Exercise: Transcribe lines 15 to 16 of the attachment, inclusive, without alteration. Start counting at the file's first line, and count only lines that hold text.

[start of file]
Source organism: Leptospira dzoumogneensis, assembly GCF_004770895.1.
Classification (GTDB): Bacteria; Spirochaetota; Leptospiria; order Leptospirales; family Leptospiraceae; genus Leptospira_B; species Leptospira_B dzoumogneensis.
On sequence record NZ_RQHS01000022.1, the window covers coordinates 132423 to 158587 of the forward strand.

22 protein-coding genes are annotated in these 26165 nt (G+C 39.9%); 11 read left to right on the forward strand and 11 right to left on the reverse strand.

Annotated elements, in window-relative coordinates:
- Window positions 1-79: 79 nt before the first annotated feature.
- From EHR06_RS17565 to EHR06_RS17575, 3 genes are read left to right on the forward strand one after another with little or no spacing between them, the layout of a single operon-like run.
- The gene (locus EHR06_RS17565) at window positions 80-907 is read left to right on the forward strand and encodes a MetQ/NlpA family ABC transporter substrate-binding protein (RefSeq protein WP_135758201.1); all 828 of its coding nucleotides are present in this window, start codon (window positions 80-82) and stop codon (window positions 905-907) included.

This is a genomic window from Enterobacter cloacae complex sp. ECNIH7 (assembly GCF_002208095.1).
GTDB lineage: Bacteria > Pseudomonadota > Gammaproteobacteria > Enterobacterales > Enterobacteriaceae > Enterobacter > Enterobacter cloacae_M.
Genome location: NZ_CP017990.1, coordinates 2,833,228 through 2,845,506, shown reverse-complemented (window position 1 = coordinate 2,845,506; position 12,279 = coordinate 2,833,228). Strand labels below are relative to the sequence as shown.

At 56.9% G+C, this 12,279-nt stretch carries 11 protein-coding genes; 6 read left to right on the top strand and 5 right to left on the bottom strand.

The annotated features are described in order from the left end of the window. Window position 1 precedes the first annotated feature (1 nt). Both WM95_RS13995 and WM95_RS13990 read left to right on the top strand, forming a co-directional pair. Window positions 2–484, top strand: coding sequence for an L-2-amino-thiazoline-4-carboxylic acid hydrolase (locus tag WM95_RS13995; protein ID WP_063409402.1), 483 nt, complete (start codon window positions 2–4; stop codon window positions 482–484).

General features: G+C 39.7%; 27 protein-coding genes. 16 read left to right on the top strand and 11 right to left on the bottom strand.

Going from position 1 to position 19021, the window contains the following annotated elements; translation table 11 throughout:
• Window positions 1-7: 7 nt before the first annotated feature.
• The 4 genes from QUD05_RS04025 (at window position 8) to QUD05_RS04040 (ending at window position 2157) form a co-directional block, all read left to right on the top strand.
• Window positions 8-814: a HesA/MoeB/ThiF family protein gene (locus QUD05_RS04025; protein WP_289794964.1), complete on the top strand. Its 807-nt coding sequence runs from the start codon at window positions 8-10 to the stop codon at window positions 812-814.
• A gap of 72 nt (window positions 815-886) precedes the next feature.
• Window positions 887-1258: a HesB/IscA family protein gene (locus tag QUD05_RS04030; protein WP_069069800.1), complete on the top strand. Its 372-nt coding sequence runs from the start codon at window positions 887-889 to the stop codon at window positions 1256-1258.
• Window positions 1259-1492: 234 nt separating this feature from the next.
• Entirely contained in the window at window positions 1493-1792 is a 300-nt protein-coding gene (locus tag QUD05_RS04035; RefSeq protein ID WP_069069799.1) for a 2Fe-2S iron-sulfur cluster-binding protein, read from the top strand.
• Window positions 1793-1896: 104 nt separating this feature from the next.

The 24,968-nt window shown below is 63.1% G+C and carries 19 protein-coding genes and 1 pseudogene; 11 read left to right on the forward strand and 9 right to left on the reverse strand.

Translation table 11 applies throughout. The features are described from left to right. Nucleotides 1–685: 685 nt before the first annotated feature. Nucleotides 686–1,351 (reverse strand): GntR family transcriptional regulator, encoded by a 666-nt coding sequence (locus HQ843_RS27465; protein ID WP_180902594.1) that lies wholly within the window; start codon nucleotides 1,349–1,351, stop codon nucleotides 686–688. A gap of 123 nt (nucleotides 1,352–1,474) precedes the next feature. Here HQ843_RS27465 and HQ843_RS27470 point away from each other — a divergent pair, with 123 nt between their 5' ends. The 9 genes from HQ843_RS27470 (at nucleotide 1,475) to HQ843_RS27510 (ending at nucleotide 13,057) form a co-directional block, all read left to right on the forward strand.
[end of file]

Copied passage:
Going from position 1 to position 19021, the window contains the following annotated elements; translation table 11 throughout:
• Window positions 1-7: 7 nt before the first annotated feature.